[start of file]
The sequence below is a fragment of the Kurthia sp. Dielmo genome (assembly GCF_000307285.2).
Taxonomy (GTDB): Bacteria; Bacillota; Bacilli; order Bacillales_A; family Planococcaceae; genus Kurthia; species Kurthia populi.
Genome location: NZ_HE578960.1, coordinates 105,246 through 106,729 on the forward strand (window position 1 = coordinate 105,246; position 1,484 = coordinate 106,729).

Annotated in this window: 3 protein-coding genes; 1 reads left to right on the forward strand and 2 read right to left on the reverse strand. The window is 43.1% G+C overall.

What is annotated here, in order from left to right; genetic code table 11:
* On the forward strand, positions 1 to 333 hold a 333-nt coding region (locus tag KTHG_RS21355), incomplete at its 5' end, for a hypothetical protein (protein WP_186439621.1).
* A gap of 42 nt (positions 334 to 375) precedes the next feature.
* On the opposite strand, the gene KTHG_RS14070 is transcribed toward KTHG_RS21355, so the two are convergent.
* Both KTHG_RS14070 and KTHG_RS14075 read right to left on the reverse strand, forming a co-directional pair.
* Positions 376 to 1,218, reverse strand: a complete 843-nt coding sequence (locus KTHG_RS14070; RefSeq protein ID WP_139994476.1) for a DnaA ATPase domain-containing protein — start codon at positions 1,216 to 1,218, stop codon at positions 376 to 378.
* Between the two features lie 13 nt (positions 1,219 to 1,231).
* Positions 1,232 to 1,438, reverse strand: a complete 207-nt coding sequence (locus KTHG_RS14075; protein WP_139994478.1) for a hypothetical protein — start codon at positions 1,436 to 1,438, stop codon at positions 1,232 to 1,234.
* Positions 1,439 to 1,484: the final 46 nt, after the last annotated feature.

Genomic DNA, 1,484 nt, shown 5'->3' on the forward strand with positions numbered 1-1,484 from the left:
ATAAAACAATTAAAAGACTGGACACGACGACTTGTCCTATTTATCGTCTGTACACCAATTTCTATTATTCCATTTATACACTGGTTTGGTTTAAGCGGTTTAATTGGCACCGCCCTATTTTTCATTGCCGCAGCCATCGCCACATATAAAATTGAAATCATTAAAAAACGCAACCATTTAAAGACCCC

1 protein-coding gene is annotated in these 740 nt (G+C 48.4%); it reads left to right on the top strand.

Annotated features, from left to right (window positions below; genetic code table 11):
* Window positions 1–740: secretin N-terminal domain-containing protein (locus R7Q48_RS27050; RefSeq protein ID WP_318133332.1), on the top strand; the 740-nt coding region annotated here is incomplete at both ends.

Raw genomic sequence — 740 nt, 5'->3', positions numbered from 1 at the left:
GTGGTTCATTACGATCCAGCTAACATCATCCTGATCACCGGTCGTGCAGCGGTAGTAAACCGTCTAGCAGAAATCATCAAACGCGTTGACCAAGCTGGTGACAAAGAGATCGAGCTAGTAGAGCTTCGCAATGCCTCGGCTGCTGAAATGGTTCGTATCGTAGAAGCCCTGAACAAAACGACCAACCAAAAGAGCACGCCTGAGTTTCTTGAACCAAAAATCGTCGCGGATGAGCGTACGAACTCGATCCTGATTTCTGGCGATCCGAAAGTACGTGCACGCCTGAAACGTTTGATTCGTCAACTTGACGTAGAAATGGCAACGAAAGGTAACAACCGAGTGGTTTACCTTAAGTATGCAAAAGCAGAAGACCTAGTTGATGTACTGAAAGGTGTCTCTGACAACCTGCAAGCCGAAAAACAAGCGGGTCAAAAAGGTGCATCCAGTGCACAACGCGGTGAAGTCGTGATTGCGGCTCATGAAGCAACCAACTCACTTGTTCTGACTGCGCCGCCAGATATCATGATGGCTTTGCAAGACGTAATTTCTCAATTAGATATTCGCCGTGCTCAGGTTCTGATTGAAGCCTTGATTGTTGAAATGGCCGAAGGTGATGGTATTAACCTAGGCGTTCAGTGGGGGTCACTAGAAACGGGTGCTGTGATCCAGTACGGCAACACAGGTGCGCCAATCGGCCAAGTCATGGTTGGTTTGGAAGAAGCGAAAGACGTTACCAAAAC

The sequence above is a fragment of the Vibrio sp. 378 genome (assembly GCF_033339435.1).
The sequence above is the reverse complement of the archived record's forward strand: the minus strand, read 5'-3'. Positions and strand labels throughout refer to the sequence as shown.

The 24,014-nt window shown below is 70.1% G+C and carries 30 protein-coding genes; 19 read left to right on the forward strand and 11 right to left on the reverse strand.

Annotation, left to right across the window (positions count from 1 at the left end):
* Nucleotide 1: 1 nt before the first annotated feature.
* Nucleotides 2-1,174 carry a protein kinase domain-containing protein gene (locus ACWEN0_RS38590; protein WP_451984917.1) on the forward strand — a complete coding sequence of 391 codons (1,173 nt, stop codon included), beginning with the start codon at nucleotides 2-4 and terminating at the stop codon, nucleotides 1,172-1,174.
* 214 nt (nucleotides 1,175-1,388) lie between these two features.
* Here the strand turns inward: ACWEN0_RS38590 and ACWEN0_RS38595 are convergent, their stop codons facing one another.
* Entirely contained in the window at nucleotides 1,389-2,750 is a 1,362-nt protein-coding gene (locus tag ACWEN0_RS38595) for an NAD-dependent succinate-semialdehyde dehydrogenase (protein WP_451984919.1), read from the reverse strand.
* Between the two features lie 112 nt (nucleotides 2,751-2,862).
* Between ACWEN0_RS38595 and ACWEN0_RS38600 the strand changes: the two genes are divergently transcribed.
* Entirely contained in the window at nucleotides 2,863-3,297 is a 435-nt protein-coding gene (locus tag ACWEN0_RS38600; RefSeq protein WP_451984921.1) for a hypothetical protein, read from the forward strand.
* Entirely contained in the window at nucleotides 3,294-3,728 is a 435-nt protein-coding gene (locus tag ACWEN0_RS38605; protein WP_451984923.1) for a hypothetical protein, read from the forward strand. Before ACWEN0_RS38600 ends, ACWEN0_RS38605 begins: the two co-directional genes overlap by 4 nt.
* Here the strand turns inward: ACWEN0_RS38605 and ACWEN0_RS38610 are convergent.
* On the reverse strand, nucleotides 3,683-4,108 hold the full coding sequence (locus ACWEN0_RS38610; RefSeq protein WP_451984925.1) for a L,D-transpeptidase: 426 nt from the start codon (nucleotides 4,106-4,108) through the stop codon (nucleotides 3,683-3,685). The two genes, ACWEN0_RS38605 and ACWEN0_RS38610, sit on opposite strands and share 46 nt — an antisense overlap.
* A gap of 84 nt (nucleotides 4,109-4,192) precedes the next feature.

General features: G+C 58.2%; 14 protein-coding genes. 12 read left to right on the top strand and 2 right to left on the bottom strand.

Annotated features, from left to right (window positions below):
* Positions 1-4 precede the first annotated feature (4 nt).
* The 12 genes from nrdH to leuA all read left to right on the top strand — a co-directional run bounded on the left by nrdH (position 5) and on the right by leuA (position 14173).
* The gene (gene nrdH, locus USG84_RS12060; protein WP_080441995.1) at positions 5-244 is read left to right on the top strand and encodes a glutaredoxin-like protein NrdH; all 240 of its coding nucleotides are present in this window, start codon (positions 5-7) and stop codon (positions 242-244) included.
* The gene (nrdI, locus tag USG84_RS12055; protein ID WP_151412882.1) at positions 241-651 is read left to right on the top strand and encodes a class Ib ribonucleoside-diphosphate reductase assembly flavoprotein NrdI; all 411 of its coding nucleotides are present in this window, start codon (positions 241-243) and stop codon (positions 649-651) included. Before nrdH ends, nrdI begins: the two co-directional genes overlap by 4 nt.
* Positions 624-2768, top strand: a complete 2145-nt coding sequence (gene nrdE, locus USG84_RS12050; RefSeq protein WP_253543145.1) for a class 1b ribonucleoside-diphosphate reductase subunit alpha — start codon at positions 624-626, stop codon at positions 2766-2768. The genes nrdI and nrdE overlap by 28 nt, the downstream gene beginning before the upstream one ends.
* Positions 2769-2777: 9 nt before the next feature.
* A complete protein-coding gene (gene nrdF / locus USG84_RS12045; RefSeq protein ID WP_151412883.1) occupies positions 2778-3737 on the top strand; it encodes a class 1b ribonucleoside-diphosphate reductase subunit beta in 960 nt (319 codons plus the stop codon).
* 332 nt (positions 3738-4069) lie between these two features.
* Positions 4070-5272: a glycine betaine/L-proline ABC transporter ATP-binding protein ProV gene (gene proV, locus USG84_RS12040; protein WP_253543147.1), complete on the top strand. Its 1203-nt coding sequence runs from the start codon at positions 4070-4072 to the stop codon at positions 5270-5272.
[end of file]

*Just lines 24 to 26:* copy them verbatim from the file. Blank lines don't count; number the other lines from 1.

Annotation, left to right across the window (positions count from 1 at the left end):
* Nucleotide 1: 1 nt before the first annotated feature.
* Nucleotides 2-1,174 carry a protein kinase domain-containing protein gene (locus ACWEN0_RS38590; protein WP_451984917.1) on the forward strand — a complete coding sequence of 391 codons (1,173 nt, stop codon included), beginning with the start codon at nucleotides 2-4 and terminating at the stop codon, nucleotides 1,172-1,174.